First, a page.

By Dr. Brendan Carr
As healthcare leaders, we’re challenged every year to find tangible, sustainable approaches to healthcare that are patient-focused, cost effective and in keeping with evidence-based best practice. Despite its many proven benefits, I believe one of the most overlooked opportunities in healthcare today is virtual patient-clinician care.
It’s hard to pinpoint exactly why we have been so slow in Canada to embrace virtual care as a viable way to build capacity within an overwhelmed system. While the technology and expertise exist, particularly here in Ontario, there are few examples across the country where virtual patient-clinician services have moved beyond the pilot stage to successful implementation. Yet in a recent Ipsos survey commissioned by the Canadian Medical Association, seven in 10 respondents said they would take advantage of virtual physician visits, with many believing it would lead to more timely, more convenient and ultimately, better overall healthcare.
Digital technology has already transformed the way people bank, shop, and communicate. So why not the way people receive care?
At Osler, our own experience has convinced us that virtual care has a significant role to play in reducing the demand on emergency departments, building capacity in the system, and empowering patients to actively manage their own healthcare journey. It’s among the many reasons why virtual approaches to care are among the priorities outlined in our new 2019-24 Strategic Plan, Going Beyond for Healthier Communities.
Osler is no stranger to virtual care having partnered with the Ontario Telemedicine Network (OTN) on its highly successful Telehomecare program in 2012. More recently, our work has focused on introducing virtual patient-clinician care in our palliative care program at Brampton Civic Hospital. While our multi-faceted program includes an inpatient care unit, inpatient consultation services, an outpatient clinic and physician home visiting, like many others we face growing wait times for outpatient consults and follow-up outpatient visits, with demand often exceeding capacity.
Our palliative care team was eager to increase access to the program while also empowering patients to self-report symptoms as a way to prevent unnecessary visits to the hospital in between appointments. This led them to pilot two virtual care initiatives: conducting virtual home visits using a secure online app on the patient’s computer, tablet or mobile phone, and introducing a mobile health app that enables patients to remotely self-report symptoms to their palliative care physician and clinical team to allow for more timely interventions.
Partnering with OTN, the team initiated virtual home visits with a select group of patients who were impacted by current wait times, lived more than a 30-minute drive away from Osler’s Brampton Civic Hospital site, and were experiencing urgent pain or symptoms issues. By conducting home visits virtually, palliative care physicians were able to double their outreach from four to up to eight home visits in a single day.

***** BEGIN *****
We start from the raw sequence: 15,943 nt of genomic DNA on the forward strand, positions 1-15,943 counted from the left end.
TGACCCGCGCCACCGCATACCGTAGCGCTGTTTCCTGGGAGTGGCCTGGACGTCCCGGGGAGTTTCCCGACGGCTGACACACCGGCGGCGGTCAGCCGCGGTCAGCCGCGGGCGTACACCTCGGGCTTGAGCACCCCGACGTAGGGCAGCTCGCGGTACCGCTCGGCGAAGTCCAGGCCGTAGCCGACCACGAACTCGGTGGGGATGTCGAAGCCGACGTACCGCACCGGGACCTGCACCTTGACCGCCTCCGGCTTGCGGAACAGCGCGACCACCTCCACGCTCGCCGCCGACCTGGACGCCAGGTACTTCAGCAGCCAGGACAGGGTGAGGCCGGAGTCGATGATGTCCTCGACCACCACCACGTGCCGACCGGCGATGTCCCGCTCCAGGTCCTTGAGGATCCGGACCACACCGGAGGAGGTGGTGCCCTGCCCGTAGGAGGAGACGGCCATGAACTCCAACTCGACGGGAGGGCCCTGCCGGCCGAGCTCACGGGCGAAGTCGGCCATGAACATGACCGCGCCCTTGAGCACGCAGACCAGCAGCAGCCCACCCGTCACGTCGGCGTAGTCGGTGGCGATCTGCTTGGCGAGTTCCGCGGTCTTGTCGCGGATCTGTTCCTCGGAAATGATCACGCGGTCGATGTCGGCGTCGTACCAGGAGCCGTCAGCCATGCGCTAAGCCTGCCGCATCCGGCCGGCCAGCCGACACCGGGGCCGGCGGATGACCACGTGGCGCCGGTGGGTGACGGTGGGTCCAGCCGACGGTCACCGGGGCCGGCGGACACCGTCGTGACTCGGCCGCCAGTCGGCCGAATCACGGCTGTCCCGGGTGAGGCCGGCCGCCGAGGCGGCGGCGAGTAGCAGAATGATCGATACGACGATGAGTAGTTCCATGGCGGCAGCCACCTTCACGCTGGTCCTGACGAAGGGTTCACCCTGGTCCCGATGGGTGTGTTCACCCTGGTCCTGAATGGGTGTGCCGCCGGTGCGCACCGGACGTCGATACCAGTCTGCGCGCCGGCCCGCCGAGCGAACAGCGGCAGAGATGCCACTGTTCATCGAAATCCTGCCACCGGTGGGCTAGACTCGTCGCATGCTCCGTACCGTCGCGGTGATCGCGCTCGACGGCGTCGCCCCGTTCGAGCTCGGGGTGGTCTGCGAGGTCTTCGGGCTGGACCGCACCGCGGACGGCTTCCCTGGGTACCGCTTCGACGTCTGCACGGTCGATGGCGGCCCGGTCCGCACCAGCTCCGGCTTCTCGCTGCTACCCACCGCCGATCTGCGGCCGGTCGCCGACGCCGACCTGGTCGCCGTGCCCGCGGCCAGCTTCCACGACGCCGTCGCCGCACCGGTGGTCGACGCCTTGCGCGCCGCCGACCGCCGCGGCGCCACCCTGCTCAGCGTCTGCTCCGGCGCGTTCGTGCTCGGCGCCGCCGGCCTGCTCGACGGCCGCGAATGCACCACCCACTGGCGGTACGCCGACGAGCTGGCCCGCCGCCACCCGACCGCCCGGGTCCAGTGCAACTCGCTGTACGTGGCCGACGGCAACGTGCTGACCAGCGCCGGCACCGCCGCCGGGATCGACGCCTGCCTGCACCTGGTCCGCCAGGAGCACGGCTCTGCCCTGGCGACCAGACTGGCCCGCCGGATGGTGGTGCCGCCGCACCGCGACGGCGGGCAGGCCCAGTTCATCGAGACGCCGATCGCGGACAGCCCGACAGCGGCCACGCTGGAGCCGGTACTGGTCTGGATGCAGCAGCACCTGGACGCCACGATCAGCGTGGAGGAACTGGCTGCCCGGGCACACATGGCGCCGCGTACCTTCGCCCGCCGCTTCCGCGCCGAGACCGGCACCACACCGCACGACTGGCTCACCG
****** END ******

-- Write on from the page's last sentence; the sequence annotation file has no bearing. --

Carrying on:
Among our key learnings, we discovered that virtual patient-clinician care:
- Offers a platform for patient equity as it effectively removes barriers to accessing care like geographic location and financial issues (transportation, parking expenses);
- Helps lessen the burden on informal caregivers by minimizing the need for transportation to and from clinic appointments, and by reducing unnecessary visits to the emergency department;
- Provides for greater efficiencies through the timely digital submission of home care orders, consults and medication changes; and
- Facilitates out-of-town family involvement in family meetings about goals of care and care updates.
Patients and informal caregivers alike were surprised at how much care could be managed virtually without the need for an in-person physical exam. Patients also appeared to be more open and at ease discussing their pain and symptom issues from the comfort of their homes, leading to more informed decision-making about their care.
Osler also partnered with uCarenet and the Centre for Aging and Brain Health Innovation to design, develop and study a mobile browser-based e-health app (RELIEF) that empowers palliative care patients to self-report their pain, symptoms and distress to their clinical team on a daily basis from the comfort of their own homes.
The app provides nurses and physicians with real-time data of patient self-reported symptoms and alerts them when there is a change to a patient’s status, thus allowing for timely intervention and treatment when required. This helps reduce patient and family distress, prevent unnecessary hospitalizations and visits to the ED, and ensures that palliative care patients remain in their homes as independently and as safely as possible, for as long as possible.
While we’re only beginning to scratch the surface when it comes to leveraging virtual technologies, this two-pronged approach to virtual care has yielded promising results that hold exciting possibilities for hospitals, Health Links, and other sectors including long-term and hospice care. Let us not lose sight of these opportunities to empower patients and build the much-needed capacity we need to sustain our health system.
Dr. Brendan Carr is President and CEO, William Osler Health System.